CEO says VFIPA friend to investors

By Len Garae

CEO Howard Aru(centre) signs contract with Deputy Chair Francesca Grillo(left) and Member Liz Pechan for Vanuatu Hotel and Resort Association(VHRA)

Vanuatu’s Foreign Investment Promotion Authority newly appointed Chief Executive Officer, Howard Aru, has signed his contract with Deputy Chair, Francesca Grillo and Member (for Vanuatu Hotels and Resorts Association) Liz Pechan, in the Board’s Conference Room yesterday morning.

While the duo congratulate him to his post and welcome his focus as he gets set to connect with investors, they also assure him the current Board will meet with their new CEO on Thursday this week.

It will be an opportunity to know him as they prepare to move forward in this challenging time particularly in the current global COVID-19 era.

But for the CEO this is his second reappointment to the post as he had contributed towards setting up the Office in 1998.

He thanks the current Board of Directors for “having confidence in me”.

While the VFIPA had its challenges back then but now the CEO admits they have a new set of challenges that perhaps are more far reaching than before.

“I’d like to encourage our foreign investors who are here with us in Vanuatu to thank them for their commitment in staying and continuing to invest in spite of the challenges that they may have faced over the years; political risks, cultural factors, disasters including the most recent Cyclone Harold and the current COVID-19”, he says.

“Whatever happens on the other side of COVD-19 is still uncertain as we continue to monitor what is happening outside of Vanuatu in our neighbouring countries especially New Zealand and Australia and to some extent Fiji, as they are the gateways to Vanuatu for our foreign investors.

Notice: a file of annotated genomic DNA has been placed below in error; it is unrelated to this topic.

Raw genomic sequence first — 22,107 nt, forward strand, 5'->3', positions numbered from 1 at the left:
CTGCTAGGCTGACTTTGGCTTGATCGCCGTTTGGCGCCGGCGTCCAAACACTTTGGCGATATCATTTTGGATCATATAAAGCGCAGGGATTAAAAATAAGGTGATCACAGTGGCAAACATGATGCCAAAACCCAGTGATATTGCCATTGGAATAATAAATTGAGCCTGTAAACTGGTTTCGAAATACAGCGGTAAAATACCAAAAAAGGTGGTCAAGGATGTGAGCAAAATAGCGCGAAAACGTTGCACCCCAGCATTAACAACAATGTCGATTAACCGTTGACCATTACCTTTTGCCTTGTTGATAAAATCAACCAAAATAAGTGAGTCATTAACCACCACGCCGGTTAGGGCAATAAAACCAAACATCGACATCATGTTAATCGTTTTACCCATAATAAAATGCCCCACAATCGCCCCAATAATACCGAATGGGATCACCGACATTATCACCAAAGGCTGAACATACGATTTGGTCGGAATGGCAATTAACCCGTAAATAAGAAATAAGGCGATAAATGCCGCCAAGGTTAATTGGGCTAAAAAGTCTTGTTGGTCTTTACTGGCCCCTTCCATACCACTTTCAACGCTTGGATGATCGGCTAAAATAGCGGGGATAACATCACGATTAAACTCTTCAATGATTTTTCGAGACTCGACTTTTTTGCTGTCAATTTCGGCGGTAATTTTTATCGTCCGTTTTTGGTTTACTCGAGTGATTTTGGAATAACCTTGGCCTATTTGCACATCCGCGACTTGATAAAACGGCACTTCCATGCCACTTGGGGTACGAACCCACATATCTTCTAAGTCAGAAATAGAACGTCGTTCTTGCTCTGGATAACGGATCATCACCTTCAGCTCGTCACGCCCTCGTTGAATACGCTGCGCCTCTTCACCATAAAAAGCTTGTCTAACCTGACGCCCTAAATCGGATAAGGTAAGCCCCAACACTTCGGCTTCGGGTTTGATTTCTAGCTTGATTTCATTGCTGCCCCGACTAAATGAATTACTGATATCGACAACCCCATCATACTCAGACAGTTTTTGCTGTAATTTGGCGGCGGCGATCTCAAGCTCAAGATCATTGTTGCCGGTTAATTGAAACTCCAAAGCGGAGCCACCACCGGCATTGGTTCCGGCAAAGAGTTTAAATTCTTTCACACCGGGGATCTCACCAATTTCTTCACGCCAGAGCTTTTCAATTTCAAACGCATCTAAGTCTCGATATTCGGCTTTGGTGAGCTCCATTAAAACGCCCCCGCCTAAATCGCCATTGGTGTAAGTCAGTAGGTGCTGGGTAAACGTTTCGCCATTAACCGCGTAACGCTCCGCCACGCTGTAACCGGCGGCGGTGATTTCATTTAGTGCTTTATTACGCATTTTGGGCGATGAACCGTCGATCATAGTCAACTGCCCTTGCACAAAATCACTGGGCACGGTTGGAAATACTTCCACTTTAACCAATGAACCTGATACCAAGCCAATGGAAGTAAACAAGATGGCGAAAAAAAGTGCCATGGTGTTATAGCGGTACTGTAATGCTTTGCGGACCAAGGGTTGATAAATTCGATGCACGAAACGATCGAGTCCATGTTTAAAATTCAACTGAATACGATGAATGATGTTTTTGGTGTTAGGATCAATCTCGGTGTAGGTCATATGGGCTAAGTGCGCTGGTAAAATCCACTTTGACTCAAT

“But there is a lot of work to be done internally to help better reposition ourselves as an Agency as I said which was quoted last week that VFIPA needs to bring back visibility, it has to be relevant.

“Investors need to know not just for the sake of legality but they need to have confidence in the ability for VFIPA to be able to assist them because investors are strangers and are guests in this country.

“Some have remained like a few that I know have become citizens and dual citizens for that matter too.

“But still this is not their culture, this is Vanuatu and a Melanesian country (and) we do things sometime or a lot of times differently than them.

“The system of Government sometimes can be difficult to maneuver so I think there is a lot that we can work with investors on to help them feel that they are wanted, to feel that they are of value to our country and that VFIPA becomes not just an entity that monitors them but is a friend to foreign investors to help them first to invest for new ones and to reinvest.

“I’d like to say whilst we will be doing a lot of internal review in looking at our own internal processes within VFIPA, I’d like to start meeting with people and talking to them and also with our other line partner agencies”.

In fact the CEO has already met with at least one donor agency and is focused on also meeting with key investors, big businesses in Vanuatu to ask them what their challenges are and how to work with VFIPA to assist them “as we move along for the next five or six months while we are still under lock down”.